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This question already has an answer here:

Well I do know that they sometimes fall as rain, but my question is why don't the droplets fall as soon as they condense from steam to cloud.

Clouds are white by the process of Mie scattering so the particles are on the order of light wavelength ~$0.5 \mu m$, although small would a particle of this size not slowly fall to the ground?

When a cloud does rain many of the rain drops fall at the same time what is physically happening to the droplets to encourage them to join into large drops that fall?

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marked as duplicate by John Rennie, Abhimanyu Pallavi Sudhir, Kyle Kanos, user10851, Dilaton Feb 18 '14 at 16:30

This question has been asked before and already has an answer. If those answers do not fully address your question, please ask a new question.

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    $\begingroup$ this ppt presentation goes into the details of drop formation, duratation and fall google.gr/… $\endgroup$ – anna v Feb 18 '14 at 15:39
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Many clouds are sustained by upward currents, either thermals or generated by a front, that also determine their vertical extension. However this would be an incomplete answer.

Look at the clouds as regions where temperature and pressure are such that water molecules can condensate. If a water drop leaves that region without being big enough, it just evaporates again. At the same times new water molecules coming from outside, condensate into that region as long as the "cloud condition" stays there. Look at this or this time-lapse videos of wonderful lenticular clouds where the wind blows but due to the turbulence of a mountain, the cloud region stays fixed!

Talking about volcanic ash clouds, where you cannot have re-evaporation, be sure that particles will fall down sooner or later.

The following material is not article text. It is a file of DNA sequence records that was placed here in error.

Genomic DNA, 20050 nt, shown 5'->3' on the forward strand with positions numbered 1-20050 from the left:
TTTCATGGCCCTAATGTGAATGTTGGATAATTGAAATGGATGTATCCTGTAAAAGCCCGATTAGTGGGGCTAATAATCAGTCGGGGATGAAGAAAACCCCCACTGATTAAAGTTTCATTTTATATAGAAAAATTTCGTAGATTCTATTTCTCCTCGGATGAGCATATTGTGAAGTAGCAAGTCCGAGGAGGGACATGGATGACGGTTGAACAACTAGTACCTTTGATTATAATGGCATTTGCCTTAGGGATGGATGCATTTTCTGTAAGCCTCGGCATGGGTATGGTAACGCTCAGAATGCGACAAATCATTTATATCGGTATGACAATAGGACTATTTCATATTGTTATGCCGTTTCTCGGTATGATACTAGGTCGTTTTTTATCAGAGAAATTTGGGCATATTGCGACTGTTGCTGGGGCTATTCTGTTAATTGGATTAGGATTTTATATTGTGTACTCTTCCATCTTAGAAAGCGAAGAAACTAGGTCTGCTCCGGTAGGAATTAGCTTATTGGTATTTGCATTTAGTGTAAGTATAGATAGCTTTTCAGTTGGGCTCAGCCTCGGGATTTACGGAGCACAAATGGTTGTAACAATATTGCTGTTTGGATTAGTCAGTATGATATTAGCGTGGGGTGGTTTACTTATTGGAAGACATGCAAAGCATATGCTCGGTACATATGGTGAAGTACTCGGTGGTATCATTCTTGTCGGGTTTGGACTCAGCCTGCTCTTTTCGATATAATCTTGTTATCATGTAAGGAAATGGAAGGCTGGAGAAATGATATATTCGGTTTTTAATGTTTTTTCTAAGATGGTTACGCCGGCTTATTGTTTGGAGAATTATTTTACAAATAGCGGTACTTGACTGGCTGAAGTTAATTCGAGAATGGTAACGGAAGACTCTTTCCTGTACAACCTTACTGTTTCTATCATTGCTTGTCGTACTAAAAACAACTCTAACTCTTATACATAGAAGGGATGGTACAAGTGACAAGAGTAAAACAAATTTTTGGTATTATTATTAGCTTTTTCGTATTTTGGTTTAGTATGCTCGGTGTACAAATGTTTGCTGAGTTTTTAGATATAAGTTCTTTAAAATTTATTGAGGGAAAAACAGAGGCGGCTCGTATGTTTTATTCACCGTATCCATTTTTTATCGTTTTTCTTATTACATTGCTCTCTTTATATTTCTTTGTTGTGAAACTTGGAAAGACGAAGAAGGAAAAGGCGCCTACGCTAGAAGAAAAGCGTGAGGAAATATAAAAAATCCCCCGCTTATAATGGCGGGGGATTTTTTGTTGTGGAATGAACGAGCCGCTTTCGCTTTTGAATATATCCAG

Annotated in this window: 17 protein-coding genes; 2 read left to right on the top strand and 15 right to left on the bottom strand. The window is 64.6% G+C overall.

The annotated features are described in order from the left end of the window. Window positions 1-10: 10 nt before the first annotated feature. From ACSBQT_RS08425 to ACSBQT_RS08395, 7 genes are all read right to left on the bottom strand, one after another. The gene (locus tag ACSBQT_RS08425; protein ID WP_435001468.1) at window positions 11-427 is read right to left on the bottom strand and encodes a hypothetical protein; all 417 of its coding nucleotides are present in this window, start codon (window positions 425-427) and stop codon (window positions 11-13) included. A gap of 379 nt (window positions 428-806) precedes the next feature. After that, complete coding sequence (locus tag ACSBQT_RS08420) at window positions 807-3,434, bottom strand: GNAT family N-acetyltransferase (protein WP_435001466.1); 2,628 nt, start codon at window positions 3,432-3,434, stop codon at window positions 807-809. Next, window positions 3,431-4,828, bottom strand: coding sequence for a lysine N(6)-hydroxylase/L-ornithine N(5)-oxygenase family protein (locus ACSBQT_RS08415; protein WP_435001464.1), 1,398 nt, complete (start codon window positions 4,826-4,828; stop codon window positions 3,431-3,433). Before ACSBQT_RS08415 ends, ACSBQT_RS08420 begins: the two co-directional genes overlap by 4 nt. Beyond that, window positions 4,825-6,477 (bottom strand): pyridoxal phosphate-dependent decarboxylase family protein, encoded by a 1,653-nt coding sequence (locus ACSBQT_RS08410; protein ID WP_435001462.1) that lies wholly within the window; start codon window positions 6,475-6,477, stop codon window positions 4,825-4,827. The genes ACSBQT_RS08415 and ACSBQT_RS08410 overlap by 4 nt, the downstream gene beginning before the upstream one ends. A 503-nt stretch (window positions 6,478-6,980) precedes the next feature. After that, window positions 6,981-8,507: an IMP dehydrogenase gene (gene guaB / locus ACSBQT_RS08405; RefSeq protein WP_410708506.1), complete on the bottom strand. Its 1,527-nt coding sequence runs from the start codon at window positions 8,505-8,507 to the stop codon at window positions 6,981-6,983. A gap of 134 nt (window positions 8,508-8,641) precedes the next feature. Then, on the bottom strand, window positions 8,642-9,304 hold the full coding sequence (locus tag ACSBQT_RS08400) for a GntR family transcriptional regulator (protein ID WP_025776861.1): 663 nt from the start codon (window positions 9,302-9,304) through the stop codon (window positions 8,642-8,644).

Regarding your second question, the answer is about the amount of water that is taken into the cloud. Cumulonimbus, for instance, are generated by strong thermal currents that pushes up there a lot of humidity. The same process on a much weaker scale leads to cumulus that do not bring any rain. Only when a lot of droplets are there, they can start to collide effectively and increase their mass until they are able to leave the cloud without evaporating.

An extreme case in this scenario is the virga, this phenomenom happens when the rain is capable to leave the clouds, but evaporates before hitting the ground. It is not so uncommon: if you live at low altitude, you may be able to see it in hot summer days!

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  • $\begingroup$ "If a water drop leaves that region without being big enough, it just evaporates again." Is this a general principle of most clouds, or just specific to the lenticular clouds you mentioned? $\endgroup$ – Cory Klein Jun 16 '17 at 20:17
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    $\begingroup$ @CoryKlein I used lenticular clouds as a striking evidence, but the principle is general. $\endgroup$ – DarioP Jun 17 '17 at 7:20

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